Also as pert of the masterplan for renovating the World Heritage site of Islamic Cairo, Mrs Mubarak reopened the magnificent Prince Taz Palace. The renovation of this Mamluk monument took two years of hard, serious and careful work and cost LE20 million. The palace was built in the 14th Century AD by the well-known Mamluk Prince, Seifuldin Abdullah Taz ben Katghaj. The location of the palace was very carefully chosen, as it lies in the heart of Islamic Cairo, in the popular district of Khalifa. It's located in el-Siufia Street, off el-Saliba Street, which was one of the most important roads in Mamluk Cairo. Prince Taz, a prominent figure in Mamluk Egypt, is described in the history books as being brave, very generous and a patron of scientists. He emerged in the reign of Sultan al-Saleh Ismail bin el-Nasser Mohammed (1343-1345 AD), who was succeeded by his brother al-Mozfer Haji, who later inaugurated Taz’s palace.

Over the centuries the Taz Palace, which had large gardens with a fountain surrounded by halls, rooms, haramlek (halls where females only were allowed in) and stables, witnessed various events that took their toll on the building and its architecture. The original 14th Century architecture of the palace had almost disappeared, after concrete ceilings were introduced, new walls were built and WCs added. The palace was also used for long years as a storage depot by the Ministry of Education. As part of its ambitious plan for restoring Islamic Cairo, the Ministry of Culture retrieved the Taz Palace from the Ministry of Education and initiated the project to restore the old architecture of the palace. The project was divided into four stages, the first of which was the most urgent: shoring up leaning walls and mending the cracks. The second stage included unearthing the palace's sewerage network, the tank that supplied the palace with water and a well over which there was a wheel that lifted the water to feed the animals originally kept there. The baths of the palace, laying to the east of haramlek, were badly decayed and needed much conservation work. The third stage focused on strengthening the foundations and walls of the palace. The fourth stage involved repairing the mashrabiya (latticed woodwork) and windows, painting the building in its original colour, and conserving the pottery, glasswork and ornaments belonging to the palace.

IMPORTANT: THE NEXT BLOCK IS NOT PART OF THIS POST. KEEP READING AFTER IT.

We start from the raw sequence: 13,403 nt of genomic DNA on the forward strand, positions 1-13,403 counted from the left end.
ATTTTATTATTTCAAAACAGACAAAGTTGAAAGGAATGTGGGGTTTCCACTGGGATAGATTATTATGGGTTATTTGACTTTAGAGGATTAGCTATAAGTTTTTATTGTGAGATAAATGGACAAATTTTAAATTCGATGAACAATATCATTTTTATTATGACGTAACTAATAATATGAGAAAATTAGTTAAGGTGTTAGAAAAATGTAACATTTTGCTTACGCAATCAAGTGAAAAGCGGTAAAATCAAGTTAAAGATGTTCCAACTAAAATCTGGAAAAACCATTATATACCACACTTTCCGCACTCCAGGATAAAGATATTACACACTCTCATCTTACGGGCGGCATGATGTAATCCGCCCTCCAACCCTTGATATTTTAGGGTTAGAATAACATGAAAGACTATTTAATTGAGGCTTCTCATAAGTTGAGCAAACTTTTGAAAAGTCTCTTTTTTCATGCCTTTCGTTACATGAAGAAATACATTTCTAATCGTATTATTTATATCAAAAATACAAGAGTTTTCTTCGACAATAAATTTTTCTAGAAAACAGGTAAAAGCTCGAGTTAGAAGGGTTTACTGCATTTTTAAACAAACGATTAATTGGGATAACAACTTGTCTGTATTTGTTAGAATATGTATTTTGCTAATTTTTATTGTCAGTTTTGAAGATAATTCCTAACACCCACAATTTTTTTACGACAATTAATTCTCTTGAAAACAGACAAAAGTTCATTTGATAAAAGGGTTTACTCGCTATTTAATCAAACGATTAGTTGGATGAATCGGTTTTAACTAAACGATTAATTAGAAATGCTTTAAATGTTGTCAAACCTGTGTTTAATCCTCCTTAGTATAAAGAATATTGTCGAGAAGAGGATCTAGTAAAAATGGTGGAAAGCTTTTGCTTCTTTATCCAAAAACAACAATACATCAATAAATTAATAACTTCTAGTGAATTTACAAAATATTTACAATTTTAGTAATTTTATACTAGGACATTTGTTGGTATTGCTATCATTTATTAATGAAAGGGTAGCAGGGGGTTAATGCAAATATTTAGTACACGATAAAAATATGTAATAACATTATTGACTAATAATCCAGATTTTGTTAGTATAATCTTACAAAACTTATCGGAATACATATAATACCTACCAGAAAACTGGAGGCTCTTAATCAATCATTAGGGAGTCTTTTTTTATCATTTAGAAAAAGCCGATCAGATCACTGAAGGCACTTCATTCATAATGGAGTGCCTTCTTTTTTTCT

Rosetta (Rashid), in the West Delta is most famous for being the town in which the Rosetta Stone - a black basalt slab that enabled Champollion to decipher hieroglyphics - was found. Rosetta is much more than a find site, for it also boasts Egypt's largest number of Islamic structures outside of Cairo. These monuments include twenty historic mansions, ten mosques, a public bath, a mill, a citadel, a gate and remains of an old wall. These all date back to the Ottoman age with the exception of the citadel and the gate, which date to the Mamluk period. All the magnificent monuments of Rosetta are now unfortunately surrounded by modern buildings that have affected them almost as badly as other factors.

Although several of these structures have undergone restoration in the past, many of the mansions have large wall fissures with disintegrated floors. The SCA has launched a programme to restore the architectural and ornamental aspects of Rosetta's Islamic monuments. This will include replacing some of the buildings' existing wooden ceilings with new ceilings of the same pattern. The interiors will be refurbished using paint made from original material in order to convey the same impression of age. Rust will be also removed from the ironware in houses which will then be coated with Vaseline to protect them.

Among the houses to be renovated are: a three-story building constructed in 1808, Bayt Osman Al Amasyli, the owner of which was a soldier in the Turkish army; the 9th Century Abu Shahin Mill, where the grindstone was originally driven by donkeys; and the Bayt Al Maizouni, built in 1740, which belonged to the father of Zbeida, the wife of Mino, the third commander of the French expedition in Egypt. Renovation work will also be conducted on the Azuz Baths, which are over 100 years old and comprises two wings. The first wing, the reception wing, leads to a corridor with a marble fountain in the centre. At the end of the corridor lies a wooden compartment where the master of the place would sit to receive people. The second wing was flanked by bathing rooms and had a marble floor ornamented by another fountain. Two magnificent domed ceilings cover both wings, fitted with coloured glass windows to allow adequate lighting. Annexed to the bath building was a small house used as a residence for the bath owner and its workers. The Ali al-Mahali and Al-Abbas Mosques, constructed in 1721 and 1809 respectively, are two of the city's mosques included in the renovation plan.